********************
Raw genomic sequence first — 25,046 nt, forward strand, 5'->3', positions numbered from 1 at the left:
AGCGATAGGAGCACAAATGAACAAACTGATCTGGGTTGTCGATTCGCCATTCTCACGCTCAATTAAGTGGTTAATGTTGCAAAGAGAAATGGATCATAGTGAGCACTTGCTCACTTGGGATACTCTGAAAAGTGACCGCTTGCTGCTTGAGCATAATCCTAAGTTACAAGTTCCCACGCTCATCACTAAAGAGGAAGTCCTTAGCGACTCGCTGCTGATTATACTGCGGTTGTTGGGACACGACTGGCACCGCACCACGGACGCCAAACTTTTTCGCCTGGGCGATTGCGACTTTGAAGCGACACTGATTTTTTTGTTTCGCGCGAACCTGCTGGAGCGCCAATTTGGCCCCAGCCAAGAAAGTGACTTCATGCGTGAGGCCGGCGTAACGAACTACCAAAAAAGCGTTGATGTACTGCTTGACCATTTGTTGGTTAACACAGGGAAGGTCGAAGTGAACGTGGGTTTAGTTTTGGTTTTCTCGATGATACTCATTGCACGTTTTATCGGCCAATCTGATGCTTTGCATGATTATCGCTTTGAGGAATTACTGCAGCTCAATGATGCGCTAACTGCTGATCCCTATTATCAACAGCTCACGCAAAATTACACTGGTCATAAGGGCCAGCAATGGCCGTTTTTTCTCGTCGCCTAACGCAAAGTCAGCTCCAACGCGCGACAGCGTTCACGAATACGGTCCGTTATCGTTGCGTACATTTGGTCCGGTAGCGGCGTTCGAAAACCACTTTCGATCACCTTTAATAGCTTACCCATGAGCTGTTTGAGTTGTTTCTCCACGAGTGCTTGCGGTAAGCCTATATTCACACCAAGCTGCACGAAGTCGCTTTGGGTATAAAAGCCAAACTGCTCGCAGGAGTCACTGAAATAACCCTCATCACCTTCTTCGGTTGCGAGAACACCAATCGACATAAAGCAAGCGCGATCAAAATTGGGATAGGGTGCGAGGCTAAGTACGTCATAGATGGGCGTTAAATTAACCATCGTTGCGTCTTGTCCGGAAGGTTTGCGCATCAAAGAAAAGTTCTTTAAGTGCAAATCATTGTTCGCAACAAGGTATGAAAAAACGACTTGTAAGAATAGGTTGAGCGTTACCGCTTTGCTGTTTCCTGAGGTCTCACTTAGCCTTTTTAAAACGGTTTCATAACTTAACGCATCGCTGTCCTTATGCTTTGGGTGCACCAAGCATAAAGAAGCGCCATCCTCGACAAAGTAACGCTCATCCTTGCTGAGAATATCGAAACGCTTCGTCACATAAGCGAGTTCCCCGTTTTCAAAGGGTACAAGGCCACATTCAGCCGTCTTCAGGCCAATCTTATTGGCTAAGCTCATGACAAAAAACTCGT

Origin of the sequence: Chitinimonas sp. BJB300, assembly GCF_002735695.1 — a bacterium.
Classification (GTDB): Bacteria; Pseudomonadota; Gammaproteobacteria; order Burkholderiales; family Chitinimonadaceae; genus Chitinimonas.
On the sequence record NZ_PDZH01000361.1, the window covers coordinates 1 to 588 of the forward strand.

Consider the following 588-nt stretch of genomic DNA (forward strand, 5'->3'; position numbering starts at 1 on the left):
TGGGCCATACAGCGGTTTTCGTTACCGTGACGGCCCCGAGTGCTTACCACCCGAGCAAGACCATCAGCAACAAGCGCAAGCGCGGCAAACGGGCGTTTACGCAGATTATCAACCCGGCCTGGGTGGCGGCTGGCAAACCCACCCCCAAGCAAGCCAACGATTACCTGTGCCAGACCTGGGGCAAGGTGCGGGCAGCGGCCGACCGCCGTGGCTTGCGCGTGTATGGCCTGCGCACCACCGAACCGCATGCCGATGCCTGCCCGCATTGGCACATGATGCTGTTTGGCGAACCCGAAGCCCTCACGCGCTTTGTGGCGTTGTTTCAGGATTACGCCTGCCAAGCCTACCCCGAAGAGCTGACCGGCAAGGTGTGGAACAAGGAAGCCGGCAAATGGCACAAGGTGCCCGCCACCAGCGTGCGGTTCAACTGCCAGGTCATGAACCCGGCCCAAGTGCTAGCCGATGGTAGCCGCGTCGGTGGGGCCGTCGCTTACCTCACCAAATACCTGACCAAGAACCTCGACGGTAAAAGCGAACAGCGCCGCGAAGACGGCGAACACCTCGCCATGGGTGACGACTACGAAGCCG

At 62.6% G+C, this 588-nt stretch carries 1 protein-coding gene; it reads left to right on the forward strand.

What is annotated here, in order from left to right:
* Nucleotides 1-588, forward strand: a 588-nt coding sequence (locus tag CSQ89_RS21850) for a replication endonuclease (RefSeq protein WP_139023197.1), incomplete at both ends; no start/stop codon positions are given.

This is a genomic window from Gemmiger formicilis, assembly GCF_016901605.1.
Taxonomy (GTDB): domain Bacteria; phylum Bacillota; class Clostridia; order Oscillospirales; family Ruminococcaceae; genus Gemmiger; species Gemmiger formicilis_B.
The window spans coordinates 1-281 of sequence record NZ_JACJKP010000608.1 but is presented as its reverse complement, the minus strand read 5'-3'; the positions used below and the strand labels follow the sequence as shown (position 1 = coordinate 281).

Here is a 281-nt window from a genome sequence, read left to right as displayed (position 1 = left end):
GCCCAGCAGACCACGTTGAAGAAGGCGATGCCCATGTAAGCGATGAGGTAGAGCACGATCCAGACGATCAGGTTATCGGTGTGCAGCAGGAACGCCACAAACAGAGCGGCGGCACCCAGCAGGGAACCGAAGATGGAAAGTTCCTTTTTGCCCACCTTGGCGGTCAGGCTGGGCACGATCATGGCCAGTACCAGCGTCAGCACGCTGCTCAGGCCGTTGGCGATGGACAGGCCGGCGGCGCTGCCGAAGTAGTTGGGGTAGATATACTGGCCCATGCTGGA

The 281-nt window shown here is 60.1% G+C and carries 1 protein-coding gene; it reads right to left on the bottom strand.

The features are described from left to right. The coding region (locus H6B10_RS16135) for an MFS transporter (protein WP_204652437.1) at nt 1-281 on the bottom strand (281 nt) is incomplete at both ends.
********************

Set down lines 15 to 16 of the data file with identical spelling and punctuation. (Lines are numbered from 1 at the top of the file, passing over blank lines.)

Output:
GCCCAGCAGACCACGTTGAAGAAGGCGATGCCCATGTAAGCGATGAGGTAGAGCACGATCCAGACGATCAGGTTATCGGTGTGCAGCAGGAACGCCACAAACAGAGCGGCGGCACCCAGCAGGGAACCGAAGATGGAAAGTTCCTTTTTGCCCACCTTGGCGGTCAGGCTGGGCACGATCATGGCCAGTACCAGCGTCAGCACGCTGCTCAGGCCGTTGGCGATGGACAGGCCGGCGGCGCTGCCGAAGTAGTTGGGGTAGATATACTGGCCCATGCTGGA

The 281-nt window shown here is 60.1% G+C and carries 1 protein-coding gene; it reads right to left on the bottom strand.